A while back Rabbi Jonathan Romain wrote thoughtfully on some Jewish approaches to the existence or non-existence of God.
The heading of this article is ‘Jews don’t have to believe – if they do what he says’. And clearly this needs a little unpacking.
It may make a certain sort of sense to ‘do what he says’ if you believe in the kind of God who expects obedience. But what if you don’t? If there is no ‘he’ what is the justification for keeping his law? Three questions arise in particular.
First, It’s fairly obvious that if you insist on obeying the commandments of a deity whose existence you deny, and have no considered reasons for doing so, you are in an untenable position in the long-term. So could there be good and sustainable reasons for this behaviour?
Second, there is an aporia in Romain’s piece – a question going begging. At the start he writes as though a decline in synagogue attendance is some kind of problem to be lamented and he identifies Jewish atheism or agnosticism as the culprit.
‘No wonder they do not come back to pray to a God they reckon is absent.’
But by the end, he seems to be excusing the non-attenders on the grounds that Judaism isn’t consensually about belief in any case. The lingering question, then, is whether it matters that synagogues are reportedly emptying. And if it does, would a return to dogmatic belief be any kind of solution, or just promote further alienation?
Third (or eighth and ninth if you’re actually counting), the tradition itself does seem to have an ongoing debate about the significance of attitudes to rules, which Romain seems to skip over rather lightly. This was why the Christian Reformers critiqued what they saw as the ‘legalism’ of the Roman Catholic Church. As they read the Bible for themselves, especially the Prophets, they became exposed to a strand of religious thought that prioritised disposition over practice, epitomised by the rather ungainly but significant metaphor of the law written in the heart. This debate continues into the present. Is it enough merely to keep the letter of the law? Don’t you also need at least a little respect for its spirit?
One partial resolution of these questions might be to see religious observance as a kind of game to be played.
Like any game it’s more fun if you have a set of rules, and almost impossible to continue if you don’t. It’s interesting that almost no one claims a supernatural being invented the rules of games, and yet game-playing is massively and enduringly popular. Conversely, the experience of being coerced into playing a rule-based game, as in a million school sports lessons in the rain, is usually very negative; it’s only when we freely consent to the rules, without authoritarianism, that the game becomes enjoyable. As anyone who has played games will tell you, the rules look fixed but really they’re contestable, and the evolving debate about the rules is a significant part of what makes the game socially worthwhile. Finally, and perhaps more than anything else, it’s a social thing: if you won’t play along, you’re missing out on all the fun.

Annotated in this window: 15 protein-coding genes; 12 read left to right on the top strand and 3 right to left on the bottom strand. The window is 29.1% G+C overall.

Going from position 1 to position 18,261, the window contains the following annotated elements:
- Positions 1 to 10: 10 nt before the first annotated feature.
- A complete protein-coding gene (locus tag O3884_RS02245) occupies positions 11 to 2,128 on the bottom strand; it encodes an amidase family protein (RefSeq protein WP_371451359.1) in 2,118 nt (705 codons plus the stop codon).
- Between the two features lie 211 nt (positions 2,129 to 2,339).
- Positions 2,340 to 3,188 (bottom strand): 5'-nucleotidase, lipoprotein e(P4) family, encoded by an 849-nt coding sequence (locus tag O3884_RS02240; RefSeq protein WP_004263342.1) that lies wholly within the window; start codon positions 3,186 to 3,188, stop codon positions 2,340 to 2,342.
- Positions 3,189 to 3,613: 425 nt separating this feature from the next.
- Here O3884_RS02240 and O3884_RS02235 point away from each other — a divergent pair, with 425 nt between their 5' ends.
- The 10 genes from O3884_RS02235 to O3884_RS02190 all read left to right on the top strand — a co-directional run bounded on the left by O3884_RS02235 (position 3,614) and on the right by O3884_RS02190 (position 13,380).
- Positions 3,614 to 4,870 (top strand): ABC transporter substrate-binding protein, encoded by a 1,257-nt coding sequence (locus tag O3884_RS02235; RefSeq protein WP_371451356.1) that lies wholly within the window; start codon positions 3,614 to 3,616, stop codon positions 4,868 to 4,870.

Perhaps if synagogues and churches were more like that – more ludic in their disposition – they’d have more punters.
In case it is supposed that the analogy between religious practice and a game is frivolous, it should be remembered that games, as well as religious practice, can be very serious things.
The forthcoming TV drama God on Trial gives an example of a seriously playful approach to the problem of evil.
Objectors might argue that a really significant difference between a religion and a game has been overlooked: the difference being the divinity itself. After all, who ever heard of people getting together to behave as though fictional beings really existed? Actually, this is the main premise of fantasy role-playing games. These have taken the Internet and what used to be called ‘the younger generation’ by storm and may well point towards a viable future for religious practice. A concern would be that these ‘massively multiplayer games’ seem to encourage, to put it mildly, a certain lack of ethical seriousness. But hasn’t this always been the dilemma of religionists in an ethically frivolous world? And in any case, with a few notable exceptions this concern probably mistakes form for substance. Beneath the pixie dust and hidden deep in the alien bases lies a far-reaching ongoing experiment in character formation (a phrase the fans of Ignatius Loyola and Gary Gygax would be equally comfortable with). Far from denigrating ethics, games and their rules can actually establish an environment in which ethical behaviour is modelled, learned, and even mastered. In realising this aspiration the games known as religions can and should play an important part.